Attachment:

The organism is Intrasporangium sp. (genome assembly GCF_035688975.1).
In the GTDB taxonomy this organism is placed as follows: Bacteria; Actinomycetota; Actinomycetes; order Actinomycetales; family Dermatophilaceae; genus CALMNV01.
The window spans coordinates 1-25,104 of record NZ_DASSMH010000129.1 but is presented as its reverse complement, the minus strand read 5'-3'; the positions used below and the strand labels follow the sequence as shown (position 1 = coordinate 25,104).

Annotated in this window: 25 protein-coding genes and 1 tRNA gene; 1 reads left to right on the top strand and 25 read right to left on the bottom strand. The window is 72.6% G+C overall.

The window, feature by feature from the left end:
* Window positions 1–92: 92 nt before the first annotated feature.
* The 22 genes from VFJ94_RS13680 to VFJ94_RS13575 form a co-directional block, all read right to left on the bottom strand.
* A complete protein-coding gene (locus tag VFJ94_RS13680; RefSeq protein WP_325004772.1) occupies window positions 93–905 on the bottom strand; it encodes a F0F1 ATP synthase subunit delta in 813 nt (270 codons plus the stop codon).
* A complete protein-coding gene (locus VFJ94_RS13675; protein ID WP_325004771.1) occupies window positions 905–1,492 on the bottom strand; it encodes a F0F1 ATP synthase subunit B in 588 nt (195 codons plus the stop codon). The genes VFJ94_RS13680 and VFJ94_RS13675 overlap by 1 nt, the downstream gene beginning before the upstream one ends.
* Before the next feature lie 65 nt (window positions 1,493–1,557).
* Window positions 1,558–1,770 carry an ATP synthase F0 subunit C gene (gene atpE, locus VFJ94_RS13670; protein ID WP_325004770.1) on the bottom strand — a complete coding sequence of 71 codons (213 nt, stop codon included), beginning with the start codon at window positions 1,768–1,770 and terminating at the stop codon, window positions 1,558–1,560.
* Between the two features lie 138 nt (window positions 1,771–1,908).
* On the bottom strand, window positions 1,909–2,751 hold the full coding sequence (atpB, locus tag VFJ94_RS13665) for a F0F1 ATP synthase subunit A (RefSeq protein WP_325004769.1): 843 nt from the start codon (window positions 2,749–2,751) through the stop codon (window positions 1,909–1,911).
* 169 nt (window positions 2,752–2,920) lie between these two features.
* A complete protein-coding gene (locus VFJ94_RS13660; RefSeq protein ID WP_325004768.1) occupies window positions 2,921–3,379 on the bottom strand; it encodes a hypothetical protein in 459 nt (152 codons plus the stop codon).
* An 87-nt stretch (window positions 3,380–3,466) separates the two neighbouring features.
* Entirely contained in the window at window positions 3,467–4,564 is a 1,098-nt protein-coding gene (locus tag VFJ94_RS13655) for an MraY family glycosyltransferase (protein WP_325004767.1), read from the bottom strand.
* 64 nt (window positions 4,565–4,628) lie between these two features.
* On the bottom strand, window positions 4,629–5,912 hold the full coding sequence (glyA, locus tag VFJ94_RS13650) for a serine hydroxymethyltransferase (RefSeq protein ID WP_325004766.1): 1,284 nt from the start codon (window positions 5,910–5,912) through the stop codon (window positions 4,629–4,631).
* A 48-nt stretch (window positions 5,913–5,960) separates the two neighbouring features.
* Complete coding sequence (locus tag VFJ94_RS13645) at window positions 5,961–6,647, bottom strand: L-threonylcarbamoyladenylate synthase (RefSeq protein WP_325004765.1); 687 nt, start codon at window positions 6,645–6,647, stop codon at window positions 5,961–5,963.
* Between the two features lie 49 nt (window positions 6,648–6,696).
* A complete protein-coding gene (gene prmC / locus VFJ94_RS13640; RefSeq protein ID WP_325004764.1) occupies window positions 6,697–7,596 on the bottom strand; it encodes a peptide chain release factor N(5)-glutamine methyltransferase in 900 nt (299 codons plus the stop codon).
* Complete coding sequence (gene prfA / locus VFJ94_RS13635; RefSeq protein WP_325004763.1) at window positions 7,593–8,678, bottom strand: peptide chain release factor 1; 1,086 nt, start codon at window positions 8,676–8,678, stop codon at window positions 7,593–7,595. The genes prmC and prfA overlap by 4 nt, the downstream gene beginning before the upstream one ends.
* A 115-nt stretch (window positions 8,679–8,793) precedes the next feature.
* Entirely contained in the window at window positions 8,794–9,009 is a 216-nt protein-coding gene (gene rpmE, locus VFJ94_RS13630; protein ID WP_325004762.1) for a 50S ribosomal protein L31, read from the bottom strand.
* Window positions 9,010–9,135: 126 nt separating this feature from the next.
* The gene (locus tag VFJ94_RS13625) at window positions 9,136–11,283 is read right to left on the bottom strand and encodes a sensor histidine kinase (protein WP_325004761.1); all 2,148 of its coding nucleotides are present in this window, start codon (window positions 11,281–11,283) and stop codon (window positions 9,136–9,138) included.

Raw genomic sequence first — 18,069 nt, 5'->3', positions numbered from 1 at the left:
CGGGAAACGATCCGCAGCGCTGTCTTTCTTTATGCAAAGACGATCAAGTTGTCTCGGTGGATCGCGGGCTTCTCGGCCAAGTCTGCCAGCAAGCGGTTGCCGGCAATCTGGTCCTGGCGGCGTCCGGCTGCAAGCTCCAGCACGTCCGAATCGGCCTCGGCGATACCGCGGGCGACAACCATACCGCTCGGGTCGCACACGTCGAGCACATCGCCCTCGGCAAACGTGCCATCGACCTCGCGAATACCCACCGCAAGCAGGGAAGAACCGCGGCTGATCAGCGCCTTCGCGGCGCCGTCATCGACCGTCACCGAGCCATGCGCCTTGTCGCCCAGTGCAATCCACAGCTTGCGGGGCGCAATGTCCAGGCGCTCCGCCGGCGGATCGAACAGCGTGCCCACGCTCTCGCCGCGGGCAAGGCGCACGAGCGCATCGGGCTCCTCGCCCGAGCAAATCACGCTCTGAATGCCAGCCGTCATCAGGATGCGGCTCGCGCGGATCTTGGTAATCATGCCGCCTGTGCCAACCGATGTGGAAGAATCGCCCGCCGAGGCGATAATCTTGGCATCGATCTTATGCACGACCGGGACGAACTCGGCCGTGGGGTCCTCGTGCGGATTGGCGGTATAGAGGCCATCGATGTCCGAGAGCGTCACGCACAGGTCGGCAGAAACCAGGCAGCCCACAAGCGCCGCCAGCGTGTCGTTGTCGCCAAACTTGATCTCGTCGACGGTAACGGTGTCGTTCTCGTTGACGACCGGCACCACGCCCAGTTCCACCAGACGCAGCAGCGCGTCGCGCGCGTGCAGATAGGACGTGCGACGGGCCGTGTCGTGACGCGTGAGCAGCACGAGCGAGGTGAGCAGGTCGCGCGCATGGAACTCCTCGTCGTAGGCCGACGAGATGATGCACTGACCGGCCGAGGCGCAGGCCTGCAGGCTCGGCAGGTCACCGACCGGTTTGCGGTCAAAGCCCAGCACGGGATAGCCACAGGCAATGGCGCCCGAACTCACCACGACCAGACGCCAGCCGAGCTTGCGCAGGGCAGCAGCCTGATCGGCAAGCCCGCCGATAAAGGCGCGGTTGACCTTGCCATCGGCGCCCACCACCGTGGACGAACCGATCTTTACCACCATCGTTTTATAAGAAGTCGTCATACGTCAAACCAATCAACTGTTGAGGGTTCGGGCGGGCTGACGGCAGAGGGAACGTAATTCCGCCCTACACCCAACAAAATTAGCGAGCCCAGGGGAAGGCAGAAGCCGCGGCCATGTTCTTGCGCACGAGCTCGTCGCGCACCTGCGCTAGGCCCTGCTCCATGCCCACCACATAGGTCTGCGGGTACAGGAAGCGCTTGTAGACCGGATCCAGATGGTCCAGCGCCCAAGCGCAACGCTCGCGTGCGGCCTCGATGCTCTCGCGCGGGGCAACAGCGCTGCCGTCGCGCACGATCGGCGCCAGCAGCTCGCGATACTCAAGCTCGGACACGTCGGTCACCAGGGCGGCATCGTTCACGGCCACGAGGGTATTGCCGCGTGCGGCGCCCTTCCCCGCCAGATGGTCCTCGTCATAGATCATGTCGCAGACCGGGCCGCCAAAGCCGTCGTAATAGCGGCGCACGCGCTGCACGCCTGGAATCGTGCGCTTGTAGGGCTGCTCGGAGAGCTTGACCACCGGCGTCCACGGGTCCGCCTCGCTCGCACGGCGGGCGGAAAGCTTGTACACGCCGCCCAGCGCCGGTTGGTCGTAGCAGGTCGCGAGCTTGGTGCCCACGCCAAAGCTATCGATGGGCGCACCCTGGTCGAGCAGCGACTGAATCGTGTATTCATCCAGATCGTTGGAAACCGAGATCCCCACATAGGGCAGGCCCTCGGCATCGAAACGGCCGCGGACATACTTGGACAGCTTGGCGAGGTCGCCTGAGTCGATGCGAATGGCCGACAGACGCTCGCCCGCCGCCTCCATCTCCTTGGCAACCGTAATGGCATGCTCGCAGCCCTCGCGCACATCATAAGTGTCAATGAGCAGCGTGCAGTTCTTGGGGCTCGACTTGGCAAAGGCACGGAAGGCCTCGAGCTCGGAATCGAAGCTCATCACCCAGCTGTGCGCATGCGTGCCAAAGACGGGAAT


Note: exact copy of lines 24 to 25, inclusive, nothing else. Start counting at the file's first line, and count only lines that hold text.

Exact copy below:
* Complete coding sequence (gene prfA / locus VFJ94_RS13635; RefSeq protein WP_325004763.1) at window positions 7,593–8,678, bottom strand: peptide chain release factor 1; 1,086 nt, start codon at window positions 8,676–8,678, stop codon at window positions 7,593–7,595. The genes prmC and prfA overlap by 4 nt, the downstream gene beginning before the upstream one ends.
* A 115-nt stretch (window positions 8,679–8,793) precedes the next feature.